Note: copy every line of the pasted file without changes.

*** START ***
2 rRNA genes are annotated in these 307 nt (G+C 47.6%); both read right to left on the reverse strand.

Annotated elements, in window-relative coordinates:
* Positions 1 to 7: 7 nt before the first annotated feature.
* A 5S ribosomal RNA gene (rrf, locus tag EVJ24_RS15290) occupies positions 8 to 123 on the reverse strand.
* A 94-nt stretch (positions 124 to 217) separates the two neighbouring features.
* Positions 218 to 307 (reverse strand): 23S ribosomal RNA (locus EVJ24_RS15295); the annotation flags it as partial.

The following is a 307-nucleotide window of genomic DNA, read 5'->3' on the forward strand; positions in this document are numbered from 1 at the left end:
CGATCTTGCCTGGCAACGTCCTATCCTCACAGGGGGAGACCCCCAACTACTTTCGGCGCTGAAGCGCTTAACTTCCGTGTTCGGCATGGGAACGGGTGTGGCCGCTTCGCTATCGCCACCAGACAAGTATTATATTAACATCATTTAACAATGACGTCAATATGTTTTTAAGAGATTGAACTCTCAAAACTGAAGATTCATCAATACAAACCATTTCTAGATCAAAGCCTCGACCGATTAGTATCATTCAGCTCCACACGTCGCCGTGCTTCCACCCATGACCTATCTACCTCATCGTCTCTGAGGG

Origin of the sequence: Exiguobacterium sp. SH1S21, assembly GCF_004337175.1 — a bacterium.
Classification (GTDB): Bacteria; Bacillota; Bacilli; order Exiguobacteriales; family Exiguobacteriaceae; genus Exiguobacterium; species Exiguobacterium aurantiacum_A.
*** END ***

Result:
2 rRNA genes are annotated in these 307 nt (G+C 47.6%); both read right to left on the reverse strand.

Annotated elements, in window-relative coordinates:
* Positions 1 to 7: 7 nt before the first annotated feature.
* A 5S ribosomal RNA gene (rrf, locus tag EVJ24_RS15290) occupies positions 8 to 123 on the reverse strand.
* A 94-nt stretch (positions 124 to 217) separates the two neighbouring features.
* Positions 218 to 307 (reverse strand): 23S ribosomal RNA (locus EVJ24_RS15295); the annotation flags it as partial.

The following is a 307-nucleotide window of genomic DNA, read 5'->3' on the forward strand; positions in this document are numbered from 1 at the left end:
CGATCTTGCCTGGCAACGTCCTATCCTCACAGGGGGAGACCCCCAACTACTTTCGGCGCTGAAGCGCTTAACTTCCGTGTTCGGCATGGGAACGGGTGTGGCCGCTTCGCTATCGCCACCAGACAAGTATTATATTAACATCATTTAACAATGACGTCAATATGTTTTTAAGAGATTGAACTCTCAAAACTGAAGATTCATCAATACAAACCATTTCTAGATCAAAGCCTCGACCGATTAGTATCATTCAGCTCCACACGTCGCCGTGCTTCCACCCATGACCTATCTACCTCATCGTCTCTGAGGG

Origin of the sequence: Exiguobacterium sp. SH1S21, assembly GCF_004337175.1 — a bacterium.
Classification (GTDB): Bacteria; Bacillota; Bacilli; order Exiguobacteriales; family Exiguobacteriaceae; genus Exiguobacterium; species Exiguobacterium aurantiacum_A.